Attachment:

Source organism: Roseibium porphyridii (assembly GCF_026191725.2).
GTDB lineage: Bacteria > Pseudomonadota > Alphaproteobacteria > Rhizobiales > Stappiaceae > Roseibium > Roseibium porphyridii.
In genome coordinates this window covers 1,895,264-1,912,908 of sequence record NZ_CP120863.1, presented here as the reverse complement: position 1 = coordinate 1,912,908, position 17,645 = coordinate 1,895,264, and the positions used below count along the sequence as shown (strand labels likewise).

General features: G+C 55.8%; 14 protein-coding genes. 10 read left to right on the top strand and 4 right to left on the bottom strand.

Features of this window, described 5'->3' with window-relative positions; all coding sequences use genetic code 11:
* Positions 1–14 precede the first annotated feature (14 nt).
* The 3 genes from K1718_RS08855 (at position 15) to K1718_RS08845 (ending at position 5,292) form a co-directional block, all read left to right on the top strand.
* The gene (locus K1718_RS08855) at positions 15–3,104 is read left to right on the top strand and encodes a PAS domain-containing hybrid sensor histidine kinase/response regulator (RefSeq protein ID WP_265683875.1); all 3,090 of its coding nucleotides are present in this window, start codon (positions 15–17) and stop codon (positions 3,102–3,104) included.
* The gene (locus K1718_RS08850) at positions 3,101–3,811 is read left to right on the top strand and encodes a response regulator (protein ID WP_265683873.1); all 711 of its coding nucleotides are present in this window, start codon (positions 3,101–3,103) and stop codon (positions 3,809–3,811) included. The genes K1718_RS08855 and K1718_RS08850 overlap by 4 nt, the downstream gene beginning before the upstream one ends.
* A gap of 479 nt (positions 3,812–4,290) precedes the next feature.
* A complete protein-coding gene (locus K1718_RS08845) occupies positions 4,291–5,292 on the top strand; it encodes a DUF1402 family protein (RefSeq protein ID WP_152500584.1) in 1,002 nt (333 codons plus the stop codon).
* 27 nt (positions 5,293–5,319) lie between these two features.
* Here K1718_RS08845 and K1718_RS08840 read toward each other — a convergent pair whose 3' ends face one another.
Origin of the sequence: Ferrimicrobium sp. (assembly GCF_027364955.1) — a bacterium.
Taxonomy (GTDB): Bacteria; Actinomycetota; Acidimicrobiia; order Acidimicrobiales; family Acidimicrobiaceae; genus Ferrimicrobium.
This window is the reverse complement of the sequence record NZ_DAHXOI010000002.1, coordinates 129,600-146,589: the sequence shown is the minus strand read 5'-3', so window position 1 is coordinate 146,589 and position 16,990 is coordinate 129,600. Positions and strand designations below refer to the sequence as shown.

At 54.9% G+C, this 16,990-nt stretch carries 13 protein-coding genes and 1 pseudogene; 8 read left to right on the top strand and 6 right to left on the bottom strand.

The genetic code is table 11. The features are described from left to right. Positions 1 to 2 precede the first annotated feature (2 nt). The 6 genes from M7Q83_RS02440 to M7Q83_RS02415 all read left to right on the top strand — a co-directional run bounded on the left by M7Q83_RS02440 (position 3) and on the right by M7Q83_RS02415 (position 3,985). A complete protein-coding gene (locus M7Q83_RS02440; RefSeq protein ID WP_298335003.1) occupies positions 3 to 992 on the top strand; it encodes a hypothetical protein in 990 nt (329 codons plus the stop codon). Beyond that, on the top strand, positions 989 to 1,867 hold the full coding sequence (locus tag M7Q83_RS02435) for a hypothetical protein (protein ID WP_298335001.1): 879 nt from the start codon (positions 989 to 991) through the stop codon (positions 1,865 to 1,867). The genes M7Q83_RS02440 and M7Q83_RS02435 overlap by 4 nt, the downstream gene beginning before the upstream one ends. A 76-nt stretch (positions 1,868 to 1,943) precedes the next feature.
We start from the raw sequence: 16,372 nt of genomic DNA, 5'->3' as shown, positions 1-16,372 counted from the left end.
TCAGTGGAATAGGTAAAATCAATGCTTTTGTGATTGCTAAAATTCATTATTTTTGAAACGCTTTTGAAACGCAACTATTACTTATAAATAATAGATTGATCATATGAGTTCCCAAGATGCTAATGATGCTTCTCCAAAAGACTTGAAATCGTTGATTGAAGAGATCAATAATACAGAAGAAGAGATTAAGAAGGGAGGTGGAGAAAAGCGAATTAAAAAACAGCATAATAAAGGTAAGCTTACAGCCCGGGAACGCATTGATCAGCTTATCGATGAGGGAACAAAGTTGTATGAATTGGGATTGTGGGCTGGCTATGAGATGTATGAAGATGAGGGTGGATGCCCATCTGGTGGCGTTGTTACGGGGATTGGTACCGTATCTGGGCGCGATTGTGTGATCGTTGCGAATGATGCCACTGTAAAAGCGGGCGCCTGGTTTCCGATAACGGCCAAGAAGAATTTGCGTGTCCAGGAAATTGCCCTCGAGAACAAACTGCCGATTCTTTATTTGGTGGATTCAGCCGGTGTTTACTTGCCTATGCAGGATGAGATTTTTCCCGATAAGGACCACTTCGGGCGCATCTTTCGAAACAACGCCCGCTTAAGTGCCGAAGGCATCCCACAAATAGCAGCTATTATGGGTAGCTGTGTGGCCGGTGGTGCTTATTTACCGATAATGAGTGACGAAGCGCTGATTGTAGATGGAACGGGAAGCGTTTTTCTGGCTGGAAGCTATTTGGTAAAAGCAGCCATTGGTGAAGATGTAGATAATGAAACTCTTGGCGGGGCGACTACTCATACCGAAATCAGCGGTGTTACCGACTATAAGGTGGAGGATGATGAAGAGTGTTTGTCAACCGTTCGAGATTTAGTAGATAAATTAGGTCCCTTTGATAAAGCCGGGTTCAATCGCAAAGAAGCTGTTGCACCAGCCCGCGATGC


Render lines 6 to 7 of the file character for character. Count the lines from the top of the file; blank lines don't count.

* Positions 1–14 precede the first annotated feature (14 nt).
* The 3 genes from K1718_RS08855 (at position 15) to K1718_RS08845 (ending at position 5,292) form a co-directional block, all read left to right on the top strand.